Canadian Law Blog Hall of Fame

2015 Canadian Law Blog Finalist

2014 Canadian Law Blog Finalist

2013 Canadian Law Blog Awards Winner

2011 Canadian Law Blog Finalist

2010 Canadian Law Blog Finalist

2009 Canadian Law Blog Awards Winner

2008 Canadian Law Blog Awards Winner

2007 Canadian Law Blog Awards Winner

2008 InnovAction Awards

  • Categories
  • Archives
    July 28th, 2012

    ♫The conductor sings his song again,
    The passengers will please refrain
    This train’s got the disappearing railroad blues…♫

    Lyrics and Music by Steve Goodman, recorded by Arlo Guthrie.

    What’s happening to iGoogle?

    According to Google, “iGoogle will be retired in 16 months, on November 1, 2013. The mobile version will be retired on July 31, 2012.”

    With respect, this decision appears to be either badly explained or inexplicable.  I imagine that there are thousands, if not millions, who use their iGoogle home page as a quick way to organize all the RSS feeds that they find interesting.  A personal dashboard that allows you to overview your e-world quickly and easily.

    Why you ask?  According to Google: “We originally launched iGoogle in 2005 before anyone could fully imagine the ways that today’s web and mobile apps would put personalized, real-time information at your fingertips. With modern apps that run on platforms like Chrome and Android, the need for something like iGoogle has eroded over time, so we’ll be winding down iGoogle on November 1, 2013, giving you a full 16 months to adjust or easily export your iGoogle data.”

    OK  – so Google – you are winding down iGoogle  – but *where* are these alternatives that you mention?  Easily adjust or export your data?  To do that we need an alternative.

    This indicates the problem with depending on cloud-based computing.  Once you get accustomed and dependent on a cloud-based platform, there is nothing stopping the developer from killing it and leaving you in the lurch.

    Will your data disappear?  No, not according to Google: “All of your personal data stored in other Google products will continue to be available via those products, including GmailGoogle CalendarGoogle FinanceGoogle Docs (now Google Drive),Google Bookmarks, and Google Tasks. Other gadgets, like the to-do list, allow you to export your data – look for the “Download all” option under the drop-down menu tied to the title of your list. Most iGoogle gadgets are created and maintained by third-party developers. If you’d like to export your data, you should contact the gadget creator directly.”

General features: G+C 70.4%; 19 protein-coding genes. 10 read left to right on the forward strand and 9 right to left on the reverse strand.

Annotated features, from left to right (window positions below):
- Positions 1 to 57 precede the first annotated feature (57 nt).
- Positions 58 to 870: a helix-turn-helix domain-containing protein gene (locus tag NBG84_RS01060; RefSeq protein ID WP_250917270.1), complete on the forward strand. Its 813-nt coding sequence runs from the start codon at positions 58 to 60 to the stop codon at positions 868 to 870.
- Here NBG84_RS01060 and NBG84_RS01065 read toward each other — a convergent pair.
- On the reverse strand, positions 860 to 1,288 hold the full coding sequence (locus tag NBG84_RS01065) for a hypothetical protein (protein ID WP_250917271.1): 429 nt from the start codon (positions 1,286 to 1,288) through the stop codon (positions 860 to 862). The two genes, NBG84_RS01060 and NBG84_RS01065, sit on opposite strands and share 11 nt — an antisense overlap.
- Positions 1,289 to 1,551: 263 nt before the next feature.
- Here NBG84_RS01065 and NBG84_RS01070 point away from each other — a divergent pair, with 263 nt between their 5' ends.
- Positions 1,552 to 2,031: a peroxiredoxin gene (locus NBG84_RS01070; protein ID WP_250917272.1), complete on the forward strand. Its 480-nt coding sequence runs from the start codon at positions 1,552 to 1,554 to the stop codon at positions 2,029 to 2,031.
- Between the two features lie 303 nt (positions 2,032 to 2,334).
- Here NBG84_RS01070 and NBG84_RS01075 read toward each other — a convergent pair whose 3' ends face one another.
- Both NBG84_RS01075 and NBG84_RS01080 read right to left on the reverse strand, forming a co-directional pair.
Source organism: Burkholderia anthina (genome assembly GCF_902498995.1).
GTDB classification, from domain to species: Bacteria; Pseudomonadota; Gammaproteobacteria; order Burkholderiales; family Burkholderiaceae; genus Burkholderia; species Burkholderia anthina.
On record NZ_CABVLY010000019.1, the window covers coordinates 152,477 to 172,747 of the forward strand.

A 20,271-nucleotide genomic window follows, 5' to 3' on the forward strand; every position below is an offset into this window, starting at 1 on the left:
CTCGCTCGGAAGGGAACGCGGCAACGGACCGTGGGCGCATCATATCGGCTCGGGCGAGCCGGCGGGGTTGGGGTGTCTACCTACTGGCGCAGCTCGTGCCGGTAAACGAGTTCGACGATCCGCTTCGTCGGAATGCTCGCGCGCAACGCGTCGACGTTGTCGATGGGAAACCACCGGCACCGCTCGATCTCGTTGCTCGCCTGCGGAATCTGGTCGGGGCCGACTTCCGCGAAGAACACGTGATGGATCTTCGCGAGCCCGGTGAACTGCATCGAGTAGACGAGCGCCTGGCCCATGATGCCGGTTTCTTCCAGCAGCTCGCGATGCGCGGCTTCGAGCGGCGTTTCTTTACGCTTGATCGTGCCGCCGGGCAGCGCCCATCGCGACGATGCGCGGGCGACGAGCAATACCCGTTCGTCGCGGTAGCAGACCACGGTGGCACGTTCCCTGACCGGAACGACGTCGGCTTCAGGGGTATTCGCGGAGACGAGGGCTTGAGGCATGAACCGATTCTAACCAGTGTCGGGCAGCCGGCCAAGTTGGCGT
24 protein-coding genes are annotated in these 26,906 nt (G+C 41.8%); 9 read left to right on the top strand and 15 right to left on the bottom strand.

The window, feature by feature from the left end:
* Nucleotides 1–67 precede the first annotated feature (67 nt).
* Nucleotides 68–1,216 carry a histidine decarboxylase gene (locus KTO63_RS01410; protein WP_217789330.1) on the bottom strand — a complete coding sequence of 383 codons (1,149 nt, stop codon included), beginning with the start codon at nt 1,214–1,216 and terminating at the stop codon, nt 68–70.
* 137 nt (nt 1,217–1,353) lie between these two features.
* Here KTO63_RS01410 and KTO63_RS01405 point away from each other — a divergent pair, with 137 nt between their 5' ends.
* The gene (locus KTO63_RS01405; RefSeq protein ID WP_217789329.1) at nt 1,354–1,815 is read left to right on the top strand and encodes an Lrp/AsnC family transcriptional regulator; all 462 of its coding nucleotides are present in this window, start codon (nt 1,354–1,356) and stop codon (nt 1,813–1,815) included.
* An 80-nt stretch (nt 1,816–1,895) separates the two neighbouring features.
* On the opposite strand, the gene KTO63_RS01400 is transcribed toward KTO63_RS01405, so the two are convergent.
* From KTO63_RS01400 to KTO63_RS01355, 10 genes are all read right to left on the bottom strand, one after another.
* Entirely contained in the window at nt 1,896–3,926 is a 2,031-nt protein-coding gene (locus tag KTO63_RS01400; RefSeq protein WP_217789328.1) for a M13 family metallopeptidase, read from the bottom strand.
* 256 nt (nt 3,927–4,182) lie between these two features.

What about those alternatives?  Google says in response to the question:Are there any other alternatives? On your mobile device, Google Play offers applications ranging from games to news readers tohome screen widgets.”

    Well, I use iGoogle on my laptop.  A mobile device app doesn’t help me here!  I assume that I am not alone and quite frankly, I am feeling a bit abandoned here.

    It seems to me that this is just a smoke screen to push you further into the Google world.  Google says: “If you’re a fan of Google Chrome, the Chrome Web Store provides a similar range of options like productivity tools and applications to check the weather. In addition, just like iGoogle, you canpersonalize Chrome with a theme.”

    Uh uh.  Nope. Not me.  The last thing I am going to do is reward this behaviour by going deeper into the Google black-hole.  I will be looking for alternatives – that is assured.  I love the way iGoogle gives me a personalized desktop.  Now I will be looking for anything but a Google alternative.  I got the disappearing iGoogle blues.

    This entry was posted on Saturday, July 28th, 2012 at 9:26 am and is filed under Adding Value, Change Management, Issues facing Law Firms, Technology, Trends. You can follow any responses to this entry through the RSS 2.0 feed. You can leave a response, or trackback from your own site.

    9 Responses to “iGoogle *Disappearing* Soon!! :-(”
    1. Tony Says:

      Good article, good points.